Andy Warhol, 1962
“As disturbing as it was, we continued with the Pop generation, which in the meantime has made its own reputation.”
-Sidney Janis, American gallerist, 1896-1989
*Update: Richard Bledsoe will be offline for an extended period due to an unexpected medical situation. I am Richard’s wife, Michele Bledsoe – and for the interim I will act as his hands and eyes.
The following is a section from a major work-in-progress about art and culture Richard is writing.
1962 was the end of the Modern Art era. Much like the Salon des Refusés ushered in the Modern Era in 1863, it was another art show that gave evidence of a definitive shift in the culture.
The influences had been gathering for years, before coming together in a definitive event. In this case the tipping point was an art show located in a temporarily rented store front – a pop-up gallery, we would say these days.
The International Exhibition of the New Realists opened on October 31, organized by New York City gallerist Sidney Janis. With this show, the Postmodern era had arrived.
International Exhibition of the New Realists, 1962
We’ve come to call it Pop art, the opening gambit of the generational shift in art and culture the Janis show encapsulated. It featured future superstars Andy Warhol, Roy Lichtenstein, Claus Oldenburg, Yves Kline, Christo, and many others.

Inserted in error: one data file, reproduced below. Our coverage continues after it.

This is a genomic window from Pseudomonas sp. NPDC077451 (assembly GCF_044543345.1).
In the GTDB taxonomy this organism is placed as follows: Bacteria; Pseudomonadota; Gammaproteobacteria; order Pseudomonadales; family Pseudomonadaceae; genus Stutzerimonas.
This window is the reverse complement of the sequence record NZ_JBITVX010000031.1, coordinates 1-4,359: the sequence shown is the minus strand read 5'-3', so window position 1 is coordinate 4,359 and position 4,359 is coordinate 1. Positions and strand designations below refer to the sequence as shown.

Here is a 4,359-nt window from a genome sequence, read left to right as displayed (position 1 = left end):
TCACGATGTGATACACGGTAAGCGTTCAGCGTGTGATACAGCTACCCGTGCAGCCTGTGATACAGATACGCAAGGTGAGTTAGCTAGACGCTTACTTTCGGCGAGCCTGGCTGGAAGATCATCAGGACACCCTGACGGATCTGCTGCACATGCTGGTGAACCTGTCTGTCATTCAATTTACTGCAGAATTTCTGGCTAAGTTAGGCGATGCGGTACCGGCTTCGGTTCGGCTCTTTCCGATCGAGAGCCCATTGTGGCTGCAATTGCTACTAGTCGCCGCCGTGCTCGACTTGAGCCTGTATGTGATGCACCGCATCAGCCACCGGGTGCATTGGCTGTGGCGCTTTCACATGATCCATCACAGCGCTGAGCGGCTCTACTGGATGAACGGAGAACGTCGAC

The reigning dominant critic Clement Greenberg’s grip has slipped. His preference for abstraction had dominated the 1950s art world. After the exile of representational art, it was back with a vengeance, but also with a twist.
Pop art was easy to like. On the surface it was bright and playful; instant gratification art. It aspired not to inspire, but to be ironic. The recognizable imagery depicted was coming not directly from life, but was reproduced from the filtered and stylized presentations of industrial mass media: advertising, Hollywood, newspapers, comic books and television. From its inception, The Postmodern era was informed by the illusions, distortions, and manipulations these mediums employed. Postmodernism is very useful for those who have something to hide.
But back in 1962, it was a scary Halloween for Janis’s existing stable of abstract expressionist studs. Some of the biggest names in Modern painting quit his gallery after the audacious show. Departing artists Mark Rothko, Robert Motherwell, Philip Guston, and Adolph Gottlieb had struggled for decades in obscurity before the agendas inflicted on the art world turned in their favor. For a brief time, they were the pinnacle. But in the early 1960s a new set of ideas was rising.
The art on display in The New Realists show was not just another variation on Modernist priorities, another facet of Modernism’s typical fragmentation. The new way was basically a repudiation of everything the aging Modernists thought they stood for.
I select this Janis show as the Postmodern starting point because of its consequences. The changing of the guard was plain for all to see in the tempest in a teapot scale of the art world. The Action painters were driven to take action, but it was already too late.
Displaced: Philip Guston, Jimmy Ernst, Seymour H. Knox, Jr., Franz Kline, Robert Motherwell, and Mark Rothko